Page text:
The M2M industry has attracted increasing attention during the past five years or so, as mobile operators and vendors have sought ways to offset the decline in mobile ARPU from consumers. Consumer demand for new services and enterprises’ need to reduce costs will drive significant growth in the M2M market during the next ten years. Analysys Mason forecasts that the number of M2M device connections will grow from 62 million in 2010 to 2.1 billion devices in 2020, at a 36% year-on-year growth rate.
M2M solutions are nothing new – the technology sector has dabbled with them for at least ten years. Most deployments have focused on the commercial segment in developed markets – particularly in the automotive and transport sector, where the first solutions appeared. We expect this balance to shift markedly during the next ten years: from developed to emerging markets; from commercial to consumer applications; and from a focus on one sector to a much wider spread of applications.
The automotive and transport sector accounts for the most M2M device connections today, but other sectors will have overtaken it by 2020 (see Figure 1). The fastest-growing sectors will be utilities, healthcare and security, thanks to a proliferation of connected device-centric solutions in areas such as smart metering, supply-side generation management, home and business surveillance, cardio-vascular disease and diabetes management, and body area networks.
Figure 1: Commercial and consumer M2M device connections by industry sector, worldwide, 2020 [Source: Analysys Mason, 2011]
Similarly, while the commercial segment accounts for well over half of today’s M2M deployments, consumer connections will grow to outpace commercial ones during the next ten years. The result will be a greatly changed M2M landscape. Consumer demand for real-time access to information will foster new services, including home security, health management, vehicle monitoring and connected engine diagnostics, to name a few.
Declining equipment costs and increasing labour costs will also drive demand for M2M solutions in emerging markets, which will achieve much higher growth rates than developed markets. The latter accounted for the majority of M2M device connections in 2010, but we expect their share to decline to 50% by 2020. Several factors will inhibit the growth of this promising market. In particular, it has a cumbersome supply chain, which hinders the development of industry-standard M2M solutions. This supply chain spans from chip and SIM manufacturers to IT vendors, communications service providers, application vendors and systems integrators. The leaders in each supply chain category vary by industry solution and geography. Therefore, the leaders within the automotive and transport sector might be completely different from those in the utilities sector. Furthermore, the leaders in the automotive and transport sector in the UK might be different from those in the USA.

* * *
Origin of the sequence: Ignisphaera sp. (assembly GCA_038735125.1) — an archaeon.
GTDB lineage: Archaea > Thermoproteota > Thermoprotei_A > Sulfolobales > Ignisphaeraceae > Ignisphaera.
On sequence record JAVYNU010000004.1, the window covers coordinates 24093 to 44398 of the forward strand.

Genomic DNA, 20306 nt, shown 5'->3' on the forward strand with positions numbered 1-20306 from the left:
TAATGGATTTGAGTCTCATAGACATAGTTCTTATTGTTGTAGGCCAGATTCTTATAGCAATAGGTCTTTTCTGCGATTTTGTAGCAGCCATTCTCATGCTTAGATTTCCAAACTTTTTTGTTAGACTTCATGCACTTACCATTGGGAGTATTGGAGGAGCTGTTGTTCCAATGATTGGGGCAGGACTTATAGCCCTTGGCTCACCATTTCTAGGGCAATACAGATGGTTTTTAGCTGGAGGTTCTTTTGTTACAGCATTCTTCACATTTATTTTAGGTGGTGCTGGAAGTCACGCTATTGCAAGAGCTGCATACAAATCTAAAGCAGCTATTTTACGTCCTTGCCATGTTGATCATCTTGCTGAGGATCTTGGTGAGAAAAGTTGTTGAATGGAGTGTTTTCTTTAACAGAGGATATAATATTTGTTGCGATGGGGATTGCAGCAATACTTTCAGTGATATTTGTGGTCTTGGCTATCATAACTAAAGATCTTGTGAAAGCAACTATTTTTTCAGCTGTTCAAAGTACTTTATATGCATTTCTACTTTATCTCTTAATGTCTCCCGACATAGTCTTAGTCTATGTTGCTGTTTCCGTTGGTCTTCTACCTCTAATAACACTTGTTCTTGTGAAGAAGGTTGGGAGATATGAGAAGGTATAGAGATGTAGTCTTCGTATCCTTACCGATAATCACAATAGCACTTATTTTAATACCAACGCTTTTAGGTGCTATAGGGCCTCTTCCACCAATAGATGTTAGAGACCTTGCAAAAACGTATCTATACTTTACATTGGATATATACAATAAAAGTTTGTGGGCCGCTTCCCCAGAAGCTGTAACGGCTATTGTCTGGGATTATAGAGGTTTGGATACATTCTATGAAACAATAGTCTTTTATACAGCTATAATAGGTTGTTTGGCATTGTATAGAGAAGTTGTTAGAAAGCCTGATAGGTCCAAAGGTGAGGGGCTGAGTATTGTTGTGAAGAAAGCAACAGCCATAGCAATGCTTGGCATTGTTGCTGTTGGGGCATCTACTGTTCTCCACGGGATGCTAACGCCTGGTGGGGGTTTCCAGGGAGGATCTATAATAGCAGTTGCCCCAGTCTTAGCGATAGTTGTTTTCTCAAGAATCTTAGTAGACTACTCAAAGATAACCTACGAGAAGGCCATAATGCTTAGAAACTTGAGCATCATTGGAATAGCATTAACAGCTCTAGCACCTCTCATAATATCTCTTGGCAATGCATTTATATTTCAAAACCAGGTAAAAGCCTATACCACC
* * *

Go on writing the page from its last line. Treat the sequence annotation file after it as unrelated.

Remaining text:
Nevertheless, the financial incentive for operators is real – if not immediately apparent. The average ARPU from M2M services is substantially lower than that from mobile voice or traditional mobile data services: about USD5–7 per SIM per month, however, M2M ARPUs for a given solution can range from USD0.25 to USD40.00 per month. The ARPU per kilobyte of data can be very high. In addition, M2M-related data does not necessarily have a negative impact on the peak-hour dynamics of a mobile network, so adding small amounts of M2M traffic can yield positive cash flow for a carrier with minimal network-related costs.
Analysys Mason’s forecast of M2M device connections is subdivided into 8 geographical regions, 7 industry segments and 20 categories of M2M solution, and split into consumer and commercial connections (see Figure 2). It available to clients who subscribe to our Enterprise research programme.
Figure 2: Sub-categories for our M2M device connections forecast [Source: Analysys Mason, 2011]
Analysys Mason’s Enterprise programme will continue to track M2M services this year. Our research will include a series of reports on M2M industry solutions (such as m-health and smart metering), as well as case studies on supply chain partnerships, and vendors’ and service providers’ successes and failures. We will also be profiling and scoring participants in the M2M supply chain for various industry solutions and in various countries. These supply chains will include the utility sector for smart metering, the healthcare sector for acute disease monitoring solutions and the security sector for asset surveillance solutions.